The three protesters who spoke to reporters said the briefing was meant to counter regular government and police news conferences in which authorities have repeatedly decried violent acts by some pro-democracy demonstrators.
Police have arrested more than 500 people in the protests so far and fired almost 2,000 rounds of tear gas.
China has warned it's "only a matter of time" before it punishes those behind two months of pro-democracy protests that have increasingly devolved into violent clashes with law enforcement. "But they also shot people using tear gas rounds, and actually hit people with them". Protesters were joined by teachers, security workers and some 2,300 aviation workers, resulting in 224 flight cancellations.
Meanwhile, protesters held their first press conference on Tuesday, in which they blamed the administration of chief executive Carrie Lam for the recent wave of protests and clashes, saying they strongly condemned the government's "disgraceful behavior".
Dressed in the movement's signature yellow construction helmets and hiding their identities with face masks, the protesters billed their gathering as a civilian press conference "by the people, for the people".
He also called on Hong Kong citizens to turn on the protesters by refusing to accept their promotional materials and opposing disruptions to public transport.
However, one who spoke, using the pseudonym Jerry Chan, said if the People's Liberation Army was deployed, it would discourage foreign investment in Hong Kong and damage China's economy. "The escalation of the protests did not occur until June the 9th".
'Tourist areas have been affected. While the government has since suspended the bill, protesters have pressed on with broader calls for democratic reforms, an investigation into the police brutality allegations and for the city's leader to step down.
"All in all, the fate of Hong Kong will be decided by all Chinese people including Hong Kong compatriots", Yang said.
Hong Kong's mini-constitution, known as the Basic Law, states that the city's Department of Justice "shall control criminal prosecutions, free from any interference". Asked today if he could rule out intervention, Yang Guang said China would never allow any turbulence that would threaten national unity. He repeated an earlier warning that China is supporting Lam and the police, and that Hong Kong should not spare anyone when it prosecutes violent crimes.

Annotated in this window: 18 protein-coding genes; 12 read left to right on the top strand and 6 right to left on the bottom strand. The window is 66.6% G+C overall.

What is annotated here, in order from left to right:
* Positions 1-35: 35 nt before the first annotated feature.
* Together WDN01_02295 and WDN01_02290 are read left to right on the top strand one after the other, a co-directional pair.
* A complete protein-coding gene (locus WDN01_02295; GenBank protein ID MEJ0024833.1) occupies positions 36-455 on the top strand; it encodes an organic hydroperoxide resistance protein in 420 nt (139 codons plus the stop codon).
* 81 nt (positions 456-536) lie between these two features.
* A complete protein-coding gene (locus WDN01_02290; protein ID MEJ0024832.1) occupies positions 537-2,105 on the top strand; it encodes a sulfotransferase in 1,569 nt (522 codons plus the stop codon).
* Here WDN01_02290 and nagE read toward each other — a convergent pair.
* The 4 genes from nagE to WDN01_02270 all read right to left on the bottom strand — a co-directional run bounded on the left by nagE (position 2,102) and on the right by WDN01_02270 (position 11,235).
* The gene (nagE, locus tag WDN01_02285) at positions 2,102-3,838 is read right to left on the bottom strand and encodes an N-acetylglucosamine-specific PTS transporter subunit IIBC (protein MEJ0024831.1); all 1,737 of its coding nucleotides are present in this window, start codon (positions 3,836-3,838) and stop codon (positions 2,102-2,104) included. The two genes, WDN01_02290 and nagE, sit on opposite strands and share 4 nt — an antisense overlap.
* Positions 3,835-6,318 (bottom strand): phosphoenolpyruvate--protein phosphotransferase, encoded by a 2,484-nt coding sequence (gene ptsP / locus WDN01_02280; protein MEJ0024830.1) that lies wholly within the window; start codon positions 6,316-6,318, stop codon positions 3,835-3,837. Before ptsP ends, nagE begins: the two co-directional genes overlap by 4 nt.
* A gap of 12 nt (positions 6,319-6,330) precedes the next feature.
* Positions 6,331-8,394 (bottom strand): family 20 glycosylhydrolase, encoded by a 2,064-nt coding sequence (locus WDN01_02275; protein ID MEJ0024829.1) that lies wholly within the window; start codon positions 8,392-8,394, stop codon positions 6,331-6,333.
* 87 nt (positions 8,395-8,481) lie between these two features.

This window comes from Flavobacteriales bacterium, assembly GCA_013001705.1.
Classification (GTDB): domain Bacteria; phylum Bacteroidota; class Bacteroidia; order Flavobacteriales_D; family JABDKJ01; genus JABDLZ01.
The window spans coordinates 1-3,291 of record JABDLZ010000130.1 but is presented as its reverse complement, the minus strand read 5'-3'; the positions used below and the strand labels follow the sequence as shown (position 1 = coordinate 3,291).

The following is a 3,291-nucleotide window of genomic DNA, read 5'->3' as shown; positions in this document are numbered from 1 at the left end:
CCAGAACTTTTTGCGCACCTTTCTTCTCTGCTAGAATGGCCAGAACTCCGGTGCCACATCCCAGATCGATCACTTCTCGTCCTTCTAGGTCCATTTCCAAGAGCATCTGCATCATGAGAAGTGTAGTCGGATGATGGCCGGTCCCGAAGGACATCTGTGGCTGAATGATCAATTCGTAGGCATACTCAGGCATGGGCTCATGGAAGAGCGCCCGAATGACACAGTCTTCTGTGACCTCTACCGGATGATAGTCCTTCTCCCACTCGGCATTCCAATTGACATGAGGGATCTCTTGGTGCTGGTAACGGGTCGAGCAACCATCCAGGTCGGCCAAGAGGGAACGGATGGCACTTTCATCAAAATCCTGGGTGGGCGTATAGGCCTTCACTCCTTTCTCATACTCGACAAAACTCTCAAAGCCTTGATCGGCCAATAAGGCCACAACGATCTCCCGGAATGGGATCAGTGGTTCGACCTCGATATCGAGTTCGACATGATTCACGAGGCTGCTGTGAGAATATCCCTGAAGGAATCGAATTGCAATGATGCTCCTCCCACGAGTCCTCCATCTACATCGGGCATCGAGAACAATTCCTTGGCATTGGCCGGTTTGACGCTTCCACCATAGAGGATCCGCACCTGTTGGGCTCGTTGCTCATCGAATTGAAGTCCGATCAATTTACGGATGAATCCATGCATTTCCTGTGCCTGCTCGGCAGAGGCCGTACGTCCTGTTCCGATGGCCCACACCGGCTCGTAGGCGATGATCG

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The amount of violence and property damage has also increased in recent protests, with 10 people injured last week when fireworks were shot from a moving vehicle into a crowd of pro-democracy activists. "I know it may not be easy but (the government) needs to think about how to accomplish this", she said.
DFAT's acknowledgement follows a heightening of tensions between pro-democracy protesters, Hong Kong police, and pro-Beijing groups.
On Weibo, a Chinese social media site similar to Twitter, the Shenzhen police posted that the drills were in preparation for the 70 anniversary of the founding of the People's Republic of China on October 1.
"And this isn't an easy decision for them to take, because the consequences of using the troops stationed in Hong Kong will be to affects China's worldwide standing, Hong Kong's economy and the mainland's economy", he said.
"So who are these righteous forces?"
He said the central government is highly concerned about the current situation in the territory.
In yet another potentially worrying sign, more than 12,000 police officers in the southern city of Shenzhen, which is adjacent to Hong Kong, conducted anti-riot drills on Tuesday, according to Chinese state media and the Chinese police force.
"When faced with public criticism, it simply imprisons its critics or crushes protests", HRW China director Sophie Richardson wrote on the group's website. "Do not ever underestimate the agency resolve and huge power of the central authorities". "Nor is it clear if Hong Kong authorities even want to try".
Australians planning on travelling to Hong Kong are being told to "exercise a high degree of caution".